Asking charities the right questions

November 20, 2013 | Viewpoints | Number 23
Darren Pries-Klassen |

For 40 years, Mennonite Foundation of Canada has partnered with people to help them live generously in support of the church and related charities. Increasingly, we find donors are asking questions to better understand the effectiveness of charities. While we applaud the effort on the part of donors to understand a charity's impact, not all questions are helpful in evaluating an organization's effectiveness.

The most commonly asked question by which most charities are measured is, "What amount of my donation will go to the charity's overhead? " This question is problematic, in that it assumes there is a clear demarcation between charitable expenses "for the cause" and those that are "overhead. " The widely held perception is that dollars spent by the charity for the cause—acceptable expenses—are dollars spent directly on the organization's mission. Blankets for the cold, food for the hungry and medicine for the sick are the most obvious examples of acceptable charitable expenses. Nearly all other spending by a charity is considered overhead, a necessary evil in making the good works of the charity happen.

Charities simply cannot operate without so-called overhead costs. Recycled office equipment, volunteers and a minimally skilled, low-paid staff may not be the most efficient way to accomplish the task. The opposition to overhead costs assumes that every dollar not used directly for the cause is wasted money.

Thinking this way is problematic. First, no one working in a charitable organization is overhead. Some of the most committed and passionate people serve in all areas of the charity's work. To say that some employees are overhead, while others are not, is inaccurate. Like all other organizations, charities need quality people. Volunteers are a huge benefit to many charities, but some roles are best filled by paid staff, and getting the best person for the job requires a competitive salary, often more than donors think is acceptable.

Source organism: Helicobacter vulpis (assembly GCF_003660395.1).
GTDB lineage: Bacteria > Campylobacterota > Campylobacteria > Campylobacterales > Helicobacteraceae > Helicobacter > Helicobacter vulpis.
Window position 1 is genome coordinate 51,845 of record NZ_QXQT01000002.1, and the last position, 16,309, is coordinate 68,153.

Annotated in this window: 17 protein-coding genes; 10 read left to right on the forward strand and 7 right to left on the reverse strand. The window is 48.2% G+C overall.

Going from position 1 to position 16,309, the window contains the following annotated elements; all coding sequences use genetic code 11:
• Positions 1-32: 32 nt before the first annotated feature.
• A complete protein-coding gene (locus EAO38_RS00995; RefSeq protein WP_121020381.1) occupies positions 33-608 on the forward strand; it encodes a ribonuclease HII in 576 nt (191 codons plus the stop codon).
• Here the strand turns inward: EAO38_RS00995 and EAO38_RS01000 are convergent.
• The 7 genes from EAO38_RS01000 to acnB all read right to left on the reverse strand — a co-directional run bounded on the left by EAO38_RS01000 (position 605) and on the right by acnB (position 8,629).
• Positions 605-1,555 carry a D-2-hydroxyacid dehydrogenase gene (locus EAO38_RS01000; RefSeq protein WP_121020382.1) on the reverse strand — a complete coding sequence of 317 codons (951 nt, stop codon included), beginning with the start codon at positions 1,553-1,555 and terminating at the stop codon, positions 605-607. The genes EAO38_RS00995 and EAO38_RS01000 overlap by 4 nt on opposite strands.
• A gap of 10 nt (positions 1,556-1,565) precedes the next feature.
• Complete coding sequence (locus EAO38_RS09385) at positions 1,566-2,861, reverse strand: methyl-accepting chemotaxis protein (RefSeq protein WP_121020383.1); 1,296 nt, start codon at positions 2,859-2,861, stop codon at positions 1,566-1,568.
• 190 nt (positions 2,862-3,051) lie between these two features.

Second, charities need quality tools to do the job. It is more efficient and a better use of resources for a charity to have equipment that works, rather than spending time fumbling with copiers that jam and outdated computers. Charities and donors alike need to accept this reality.

Contrary to popular belief, charities are not engaged in a zero-sum game for money, whereby they compete only with other charities for resources. Charities compete against the clear and repetitive message that we are to spend on ourselves first, and if there are a few leftovers, then and only then are we to share them with the less fortunate.

According to the World Bank Group, Canadian gross domestic product (GDP) in 2012 was at an all-time high of $1.82 trillion. If charitable organizations in this country could leverage even one additional percent of last year's GDP, we would triple the current $9 billion of annual charitable giving in Canada. Think of the incredible impact we could have with this influx of resources. How will we change attitudes and behaviours unless we have the best people, tools and communication at our disposal? And yes, we will need to spend some money for this to happen.

Worthy causes do not sell themselves. The church and related agencies need quality people to develop sound strategies and communicate them effectively. Charities should not be judged by the amount of money spent on overhead. They should be judged on their passion to make a difference in the lives of people, the size of their ambition, the clarity of their plan, and the way in which they make dreams come true and problems disappear.

Darren Pries-Klassen is executive director of Mennonite Foundation of Canada. He is also vice-chair of the national board for the Canadian Association of Gift Planners.

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